These questions and attitudes become so engrained in our minds; rape and sexual violence are considered normal and inevitable, so ultimately, the potential victims need to get used to it and learn how to either “take it” or “avoid it”. This applies to rape as well as other forms of sexual harassment. It’s a spectrum of sexual violence that ultimately rests on another idea, which is sexual objectification.
An example of sexual objectification would be not caring about someone’s personality, or anything more than their physical appearance and how they can provide pleasure to the other person. This is more difficult to explain because it requires us to break people down into two groups: subjects and objects. Subjects are the people who are doing the acting, the deciding, and who are being taking seriously. Objects are treated like they are inferior or only for their physical appearance or how they can serve the subjects. Their feelings are disregarded, as well as their ability to make decisions. Basically, they are not treated like complete humans, but mostly as an object for the subject’s pleasure, viewing, and use.
This hits hard at the most sneaky and sometimes undetectable parts of rape culture. It comes down to one group feeling like they have more power over the other based on these roles of subject and object. Take a majority of films and TV shows for example: Men see themselves represented as being the heros, the main characters in the media. They’re the pimps, the players, the action heros etc. Women often fill the roles that are on the side. They’re the romantic interest with little personality; they are just there to be pretty, or to add some sex appeal to the equation. At its core, this is sexual objectification: Women are only important here for sex, to look pretty, for a male audience’s viewing pleasure. Ultimately, this is a big problem because it reinforces the idea, over and over, that femininity is hardly considered to be powerful or worth respecting. Women are seen as objects for the fulfillment of men’s desire.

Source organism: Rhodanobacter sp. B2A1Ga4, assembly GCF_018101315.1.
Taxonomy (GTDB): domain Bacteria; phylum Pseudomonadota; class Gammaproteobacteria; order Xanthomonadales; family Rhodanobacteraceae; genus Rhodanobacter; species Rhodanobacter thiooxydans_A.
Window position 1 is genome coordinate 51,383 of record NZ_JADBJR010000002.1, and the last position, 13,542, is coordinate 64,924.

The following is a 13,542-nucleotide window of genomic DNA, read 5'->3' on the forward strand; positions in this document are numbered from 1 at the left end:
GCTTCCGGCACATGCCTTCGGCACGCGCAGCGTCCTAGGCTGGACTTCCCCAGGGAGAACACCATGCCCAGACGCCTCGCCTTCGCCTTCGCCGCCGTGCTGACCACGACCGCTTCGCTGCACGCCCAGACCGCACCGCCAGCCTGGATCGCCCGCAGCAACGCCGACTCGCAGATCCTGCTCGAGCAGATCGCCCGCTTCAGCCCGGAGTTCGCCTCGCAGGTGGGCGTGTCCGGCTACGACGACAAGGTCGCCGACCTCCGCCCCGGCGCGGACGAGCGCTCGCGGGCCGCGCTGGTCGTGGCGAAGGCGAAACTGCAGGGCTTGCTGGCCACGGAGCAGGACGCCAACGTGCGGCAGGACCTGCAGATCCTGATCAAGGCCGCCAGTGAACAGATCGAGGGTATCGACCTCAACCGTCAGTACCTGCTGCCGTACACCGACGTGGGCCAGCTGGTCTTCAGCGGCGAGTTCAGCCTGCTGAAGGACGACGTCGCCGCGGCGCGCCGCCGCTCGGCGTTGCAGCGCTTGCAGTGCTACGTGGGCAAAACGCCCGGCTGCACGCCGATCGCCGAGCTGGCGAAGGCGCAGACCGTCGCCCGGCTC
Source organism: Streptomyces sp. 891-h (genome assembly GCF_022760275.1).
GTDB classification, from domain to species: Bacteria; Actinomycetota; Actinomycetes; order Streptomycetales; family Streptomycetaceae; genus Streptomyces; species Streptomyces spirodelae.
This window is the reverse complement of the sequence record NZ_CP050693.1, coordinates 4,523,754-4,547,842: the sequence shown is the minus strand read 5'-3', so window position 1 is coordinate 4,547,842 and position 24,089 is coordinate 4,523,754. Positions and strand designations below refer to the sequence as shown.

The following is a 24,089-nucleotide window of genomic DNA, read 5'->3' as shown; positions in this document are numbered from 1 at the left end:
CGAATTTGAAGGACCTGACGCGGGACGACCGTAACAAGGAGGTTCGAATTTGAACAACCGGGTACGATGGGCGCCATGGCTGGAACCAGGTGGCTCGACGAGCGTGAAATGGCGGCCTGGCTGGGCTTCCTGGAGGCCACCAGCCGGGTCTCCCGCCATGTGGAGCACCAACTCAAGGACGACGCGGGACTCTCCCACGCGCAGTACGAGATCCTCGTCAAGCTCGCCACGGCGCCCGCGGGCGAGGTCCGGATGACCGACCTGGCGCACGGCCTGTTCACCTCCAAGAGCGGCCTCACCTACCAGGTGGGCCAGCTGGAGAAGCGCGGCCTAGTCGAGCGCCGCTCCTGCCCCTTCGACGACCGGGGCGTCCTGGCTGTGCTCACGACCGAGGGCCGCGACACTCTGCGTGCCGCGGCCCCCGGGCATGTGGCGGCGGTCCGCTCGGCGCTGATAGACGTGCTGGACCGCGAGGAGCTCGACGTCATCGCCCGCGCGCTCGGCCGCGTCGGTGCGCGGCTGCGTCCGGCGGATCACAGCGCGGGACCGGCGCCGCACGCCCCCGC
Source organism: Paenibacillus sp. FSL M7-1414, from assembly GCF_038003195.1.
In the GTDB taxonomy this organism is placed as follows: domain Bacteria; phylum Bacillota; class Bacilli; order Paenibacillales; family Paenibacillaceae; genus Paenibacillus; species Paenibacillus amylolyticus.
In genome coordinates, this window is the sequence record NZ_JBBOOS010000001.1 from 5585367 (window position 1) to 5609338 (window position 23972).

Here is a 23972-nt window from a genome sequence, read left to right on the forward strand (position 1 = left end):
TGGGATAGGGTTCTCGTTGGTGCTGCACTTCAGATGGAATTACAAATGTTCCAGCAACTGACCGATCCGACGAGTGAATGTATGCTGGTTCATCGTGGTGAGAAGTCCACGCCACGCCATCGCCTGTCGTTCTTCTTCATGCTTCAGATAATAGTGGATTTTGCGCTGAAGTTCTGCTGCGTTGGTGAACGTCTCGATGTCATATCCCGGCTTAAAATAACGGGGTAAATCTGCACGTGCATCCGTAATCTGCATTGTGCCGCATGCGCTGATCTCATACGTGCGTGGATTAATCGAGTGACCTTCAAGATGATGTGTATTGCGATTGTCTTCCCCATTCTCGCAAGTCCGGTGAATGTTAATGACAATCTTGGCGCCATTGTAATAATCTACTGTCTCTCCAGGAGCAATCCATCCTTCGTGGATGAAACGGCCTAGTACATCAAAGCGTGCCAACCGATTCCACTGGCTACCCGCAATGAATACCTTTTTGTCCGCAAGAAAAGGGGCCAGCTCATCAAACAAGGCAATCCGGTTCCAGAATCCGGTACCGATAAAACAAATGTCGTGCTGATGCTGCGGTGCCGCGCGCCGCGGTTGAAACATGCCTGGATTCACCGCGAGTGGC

There is no one answer for why individual people rape, and it ultimately leads back to the question of rape being a tool for power and control. However, when we talk about large scale cultural forces, we call that rape culture. If you want to understand more about rape culture, the best way is to listen to the stories of others who have experienced it. Project Unbreakable is a project that encourages victim/survivors of rape and sexual assault to share the words and stories associated with their attack. FORCE: Upsetting Rape Culture is a great and well-rounded website that explains the topic more in depth and provides a lot of great resources for understanding the problem. Ultimately, it’s the stories of those who are victims or survivors of traumatic experiences that can help shed light on how sexual violence happens.
***I want to point out that people of all genders are the victims and perpetrators of rape and sexual assault. It is also very hard for male victims of rape to find resources and support, as well as women who have been raped by other women. This is because these things go against what we expect of different genders, and it can be hard to convince someone you’re the victim, especially when your case goes against what seems normal. This still a symptom of how we expect “empowered” people to be strong and violent, and not show vulnerability or weakness as it is associated with femininity. Also, the vast majority of the perpetrators are men, which points to an engrained problem in how we expect men to behave in society. Women who rape are rarer statistically. Ultimately, perpetrators’ motivations lead back to needing power and control and using violence to do so.